Why Are Insurers Bailing on Obamacare?

More and more health insurance companies have been pulling out of the state Exchanges. Is Obamacare doomed?

Wendy Connick
Wendy Connick
Jun 30, 2017 at 6:26PM
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It's no secret that the GOP has never liked the Affordable Care Act, aka Obamacare. Now, as insurers are bailing out of the program right and left, Republicans are taking this phenomenon as proof that Obamacare is inherently flawed. Yet this insurer exodus doesn't owe solely to Obamacare's shortcomings.

Health insurance companies of all sizes have been pulling their plans off the Obamacare Exchanges due to an inability to turn a profit on ACA plans. At this rate, one-third of all U.S. counties are projected to have just one insurer in their exchanges by the end of 2017. One Arizona county was briefly left with no Obamacare insurers when Aetna left the exchange. State and federal regulators eventually persuaded Blue Cross Blue Shield to take Aetna's place, but if insurers continue to pull out of the program, further plan shortages are likely to arise.

Line of dominoes

Image source: Getty images.

Taking losses

Many insurers say they've chosen to pull out because they're losing money on their Obamacare plans. This isn't entirely surprising, as the people most likely to sign up for healthcare on one of the Exchanges are people who qualify for the premium tax credit and healthcare subsidies -- in other words, low-income Americans. And economically disadvantaged people tend to be in worse health than wealthy or even middle-class people, meaning they're more expensive to insure. Blue Cross Blue Shield says its Alabama Obamacare insurance plans cost the company $1.20 for every dollar it collects in premiums, and Wellmark claims to have suffered $90 million in losses on its Obamacare plans over the past three years.

Subsidy uncertainty

Someone signing up for health insurance through one of the Obamacare Exchanges may qualify for a subsidy if he or she meets certain income requirements. The subsidy reduces their health insurance premiums by a certain amount, up to as much as 100% of the premiums. That aspect of Obamacare is fairly well-known, but what many people don't realize is that an additional subsidy -- called the cost-sharing reduction -- is paid by the federal government to the health insurance provider in some of these cases to help reimburse insurers for lost premiums.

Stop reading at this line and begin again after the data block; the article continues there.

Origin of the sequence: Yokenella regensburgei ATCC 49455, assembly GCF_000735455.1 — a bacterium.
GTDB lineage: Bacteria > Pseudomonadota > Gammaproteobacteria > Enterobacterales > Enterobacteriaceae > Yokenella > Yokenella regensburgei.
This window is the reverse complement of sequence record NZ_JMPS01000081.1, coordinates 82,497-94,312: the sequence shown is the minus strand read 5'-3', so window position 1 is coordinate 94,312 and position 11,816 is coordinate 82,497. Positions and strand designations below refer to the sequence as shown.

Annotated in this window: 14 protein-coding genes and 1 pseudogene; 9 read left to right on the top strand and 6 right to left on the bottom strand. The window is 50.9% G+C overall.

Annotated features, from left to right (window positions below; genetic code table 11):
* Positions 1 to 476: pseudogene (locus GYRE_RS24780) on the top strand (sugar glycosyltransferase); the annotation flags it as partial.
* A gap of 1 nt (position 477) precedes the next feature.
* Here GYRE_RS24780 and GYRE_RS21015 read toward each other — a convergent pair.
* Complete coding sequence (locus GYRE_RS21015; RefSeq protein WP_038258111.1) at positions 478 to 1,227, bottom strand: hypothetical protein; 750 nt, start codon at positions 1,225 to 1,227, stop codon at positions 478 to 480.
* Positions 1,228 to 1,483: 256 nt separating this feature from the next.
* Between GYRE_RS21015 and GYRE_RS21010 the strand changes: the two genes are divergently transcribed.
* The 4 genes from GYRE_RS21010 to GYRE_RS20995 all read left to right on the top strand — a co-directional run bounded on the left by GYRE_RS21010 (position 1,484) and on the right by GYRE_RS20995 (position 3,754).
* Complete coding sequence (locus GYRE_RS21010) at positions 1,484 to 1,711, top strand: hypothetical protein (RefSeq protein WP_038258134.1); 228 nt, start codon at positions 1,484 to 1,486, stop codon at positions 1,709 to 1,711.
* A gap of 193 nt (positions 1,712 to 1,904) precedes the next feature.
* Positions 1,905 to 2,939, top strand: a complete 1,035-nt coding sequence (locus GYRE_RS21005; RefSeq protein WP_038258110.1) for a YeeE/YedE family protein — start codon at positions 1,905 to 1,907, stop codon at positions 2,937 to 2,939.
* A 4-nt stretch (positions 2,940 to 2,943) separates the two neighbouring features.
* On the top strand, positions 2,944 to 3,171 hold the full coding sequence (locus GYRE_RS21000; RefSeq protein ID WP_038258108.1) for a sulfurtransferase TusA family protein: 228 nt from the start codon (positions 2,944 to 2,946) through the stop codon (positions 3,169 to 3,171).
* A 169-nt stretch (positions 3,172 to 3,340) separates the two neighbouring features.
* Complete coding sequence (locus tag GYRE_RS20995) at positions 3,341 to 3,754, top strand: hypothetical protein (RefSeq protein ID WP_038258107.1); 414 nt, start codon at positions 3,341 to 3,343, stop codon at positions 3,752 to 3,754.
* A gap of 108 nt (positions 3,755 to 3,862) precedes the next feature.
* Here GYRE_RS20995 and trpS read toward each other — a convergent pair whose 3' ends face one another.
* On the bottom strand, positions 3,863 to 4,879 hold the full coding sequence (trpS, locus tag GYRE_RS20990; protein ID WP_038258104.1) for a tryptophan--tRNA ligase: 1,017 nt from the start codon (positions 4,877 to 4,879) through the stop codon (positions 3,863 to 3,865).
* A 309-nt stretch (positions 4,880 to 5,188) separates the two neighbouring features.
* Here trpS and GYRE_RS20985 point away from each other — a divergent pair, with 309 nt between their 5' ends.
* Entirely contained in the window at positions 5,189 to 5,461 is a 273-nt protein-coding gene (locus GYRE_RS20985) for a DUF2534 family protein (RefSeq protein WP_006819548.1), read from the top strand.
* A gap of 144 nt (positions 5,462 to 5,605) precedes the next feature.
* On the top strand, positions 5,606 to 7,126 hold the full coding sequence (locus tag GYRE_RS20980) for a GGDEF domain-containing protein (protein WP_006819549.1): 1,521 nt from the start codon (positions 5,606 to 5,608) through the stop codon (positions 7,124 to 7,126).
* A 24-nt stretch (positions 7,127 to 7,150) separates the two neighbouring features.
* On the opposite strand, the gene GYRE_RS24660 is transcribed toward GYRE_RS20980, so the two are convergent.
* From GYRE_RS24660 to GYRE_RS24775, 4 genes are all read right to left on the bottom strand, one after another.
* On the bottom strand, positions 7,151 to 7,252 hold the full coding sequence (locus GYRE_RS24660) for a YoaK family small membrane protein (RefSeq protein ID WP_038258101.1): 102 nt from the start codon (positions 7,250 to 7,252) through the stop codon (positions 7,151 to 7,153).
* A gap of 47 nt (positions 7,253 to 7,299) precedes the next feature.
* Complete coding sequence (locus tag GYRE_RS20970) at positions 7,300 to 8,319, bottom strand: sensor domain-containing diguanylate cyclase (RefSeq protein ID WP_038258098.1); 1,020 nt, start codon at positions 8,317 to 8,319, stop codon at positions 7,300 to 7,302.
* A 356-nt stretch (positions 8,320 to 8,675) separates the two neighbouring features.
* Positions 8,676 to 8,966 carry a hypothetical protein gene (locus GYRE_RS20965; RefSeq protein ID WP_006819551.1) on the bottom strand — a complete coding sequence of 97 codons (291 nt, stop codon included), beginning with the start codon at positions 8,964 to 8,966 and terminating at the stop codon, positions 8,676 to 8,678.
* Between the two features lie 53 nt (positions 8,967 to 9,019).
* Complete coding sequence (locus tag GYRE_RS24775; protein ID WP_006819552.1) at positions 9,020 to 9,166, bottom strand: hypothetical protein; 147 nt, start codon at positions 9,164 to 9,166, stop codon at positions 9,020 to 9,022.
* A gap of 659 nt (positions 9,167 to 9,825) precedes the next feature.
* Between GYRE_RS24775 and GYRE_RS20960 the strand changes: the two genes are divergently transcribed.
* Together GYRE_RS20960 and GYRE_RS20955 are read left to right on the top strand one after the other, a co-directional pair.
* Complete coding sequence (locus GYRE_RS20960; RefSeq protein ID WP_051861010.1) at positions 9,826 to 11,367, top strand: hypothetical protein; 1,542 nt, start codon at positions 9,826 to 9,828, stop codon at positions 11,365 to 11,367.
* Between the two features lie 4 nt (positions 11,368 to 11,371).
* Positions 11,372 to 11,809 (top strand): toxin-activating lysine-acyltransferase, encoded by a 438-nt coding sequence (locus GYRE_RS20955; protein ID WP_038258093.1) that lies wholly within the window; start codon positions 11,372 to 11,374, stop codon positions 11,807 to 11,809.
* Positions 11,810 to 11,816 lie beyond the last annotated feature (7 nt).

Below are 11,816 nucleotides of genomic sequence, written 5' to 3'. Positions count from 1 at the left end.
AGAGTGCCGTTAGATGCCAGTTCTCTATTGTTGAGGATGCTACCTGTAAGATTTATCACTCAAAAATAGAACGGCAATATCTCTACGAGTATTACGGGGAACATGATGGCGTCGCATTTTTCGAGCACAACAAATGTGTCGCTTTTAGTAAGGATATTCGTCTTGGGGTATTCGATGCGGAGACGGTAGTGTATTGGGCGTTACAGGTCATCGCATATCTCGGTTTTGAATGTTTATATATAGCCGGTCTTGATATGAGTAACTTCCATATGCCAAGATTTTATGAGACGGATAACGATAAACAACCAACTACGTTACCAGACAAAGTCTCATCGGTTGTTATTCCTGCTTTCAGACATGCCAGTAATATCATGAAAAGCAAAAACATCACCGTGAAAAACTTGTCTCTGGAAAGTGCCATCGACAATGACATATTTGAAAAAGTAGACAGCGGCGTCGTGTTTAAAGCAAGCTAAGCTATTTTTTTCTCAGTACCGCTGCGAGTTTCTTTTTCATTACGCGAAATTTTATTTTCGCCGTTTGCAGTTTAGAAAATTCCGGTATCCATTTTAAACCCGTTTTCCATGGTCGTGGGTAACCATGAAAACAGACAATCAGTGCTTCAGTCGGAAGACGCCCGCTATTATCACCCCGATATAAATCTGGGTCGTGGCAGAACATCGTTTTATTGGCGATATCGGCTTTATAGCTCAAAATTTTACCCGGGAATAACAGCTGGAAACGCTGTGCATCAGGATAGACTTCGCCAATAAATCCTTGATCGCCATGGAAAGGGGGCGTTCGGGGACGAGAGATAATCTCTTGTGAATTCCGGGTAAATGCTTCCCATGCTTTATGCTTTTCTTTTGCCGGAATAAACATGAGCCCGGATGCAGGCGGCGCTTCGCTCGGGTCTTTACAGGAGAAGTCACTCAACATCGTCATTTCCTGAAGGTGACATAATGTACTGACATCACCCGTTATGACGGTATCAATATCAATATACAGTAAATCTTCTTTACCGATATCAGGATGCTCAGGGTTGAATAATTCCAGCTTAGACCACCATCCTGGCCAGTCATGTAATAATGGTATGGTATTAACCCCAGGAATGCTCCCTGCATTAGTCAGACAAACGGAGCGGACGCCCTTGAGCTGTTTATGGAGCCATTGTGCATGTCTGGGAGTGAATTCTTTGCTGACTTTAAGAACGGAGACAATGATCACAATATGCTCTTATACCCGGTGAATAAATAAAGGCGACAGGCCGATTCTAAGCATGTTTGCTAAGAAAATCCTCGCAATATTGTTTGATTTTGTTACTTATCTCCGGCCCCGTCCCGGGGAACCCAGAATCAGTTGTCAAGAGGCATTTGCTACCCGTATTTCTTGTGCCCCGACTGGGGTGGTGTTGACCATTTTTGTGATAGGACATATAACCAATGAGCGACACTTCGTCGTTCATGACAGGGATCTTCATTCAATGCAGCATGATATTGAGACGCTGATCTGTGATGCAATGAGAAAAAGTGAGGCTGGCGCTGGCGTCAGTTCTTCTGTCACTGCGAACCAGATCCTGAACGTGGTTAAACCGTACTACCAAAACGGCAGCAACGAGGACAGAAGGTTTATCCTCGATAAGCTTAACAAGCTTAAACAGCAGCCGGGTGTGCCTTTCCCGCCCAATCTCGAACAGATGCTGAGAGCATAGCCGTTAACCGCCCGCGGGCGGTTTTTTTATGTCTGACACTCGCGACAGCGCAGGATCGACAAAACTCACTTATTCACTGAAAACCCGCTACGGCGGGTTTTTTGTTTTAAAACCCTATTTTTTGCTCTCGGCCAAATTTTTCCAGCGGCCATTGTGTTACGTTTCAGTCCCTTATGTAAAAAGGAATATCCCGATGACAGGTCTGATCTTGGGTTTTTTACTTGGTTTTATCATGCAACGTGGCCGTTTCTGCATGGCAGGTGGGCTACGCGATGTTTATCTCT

In 2017, the federal government is projected to pay $7 billion in cost-sharing reduction subsidies. However, since President Trump's inauguration, GOP leaders have refused to say whether or not they intend to continue offering these subsidies in future years. This uncertainty has been a big factor in insurance companies' continued flight from the Obamacare exchanges.

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State matters

Individual states have also made decisions that affect how expensive Obamacare plans are likely to be for insurers. For example, 32 states allow insurers to continue offering their non-Obamacare-compliant plans. These plans can require health tests to screen out applicants that are in poor health or have pre-existing conditions, and they are allowed to raise their rates for clients who get sick. Thus, people who have these plans tend to stay on them until they get sick, and then transition to an Obamacare plan after their rates go up on the original plan. This greatly increases the percentage of sick clients on Obamacare health insurance plans compared to non-Obamacare plans, making the Obamacare plans far more expensive for insurance companies.

Looking to the future

Until Congress passes healthcare reform in one form or another, the fate of Obamacare (and insurance companies offering Obamacare Exchange plans) remains in limbo. The Senate has just released its version of the healthcare reform bill, and it includes funding for cost-sharing reduction payments through 2019. Should this bill pass the Senate, it should give some much-needed peace of mind to health insurance companies for the near future. However, even if the bill does pass, Congress will then face the task of reconciling the House and Senate bills in order to come up with a final version that can become law. In other words, healthcare reform has a long way to go before it becomes reality.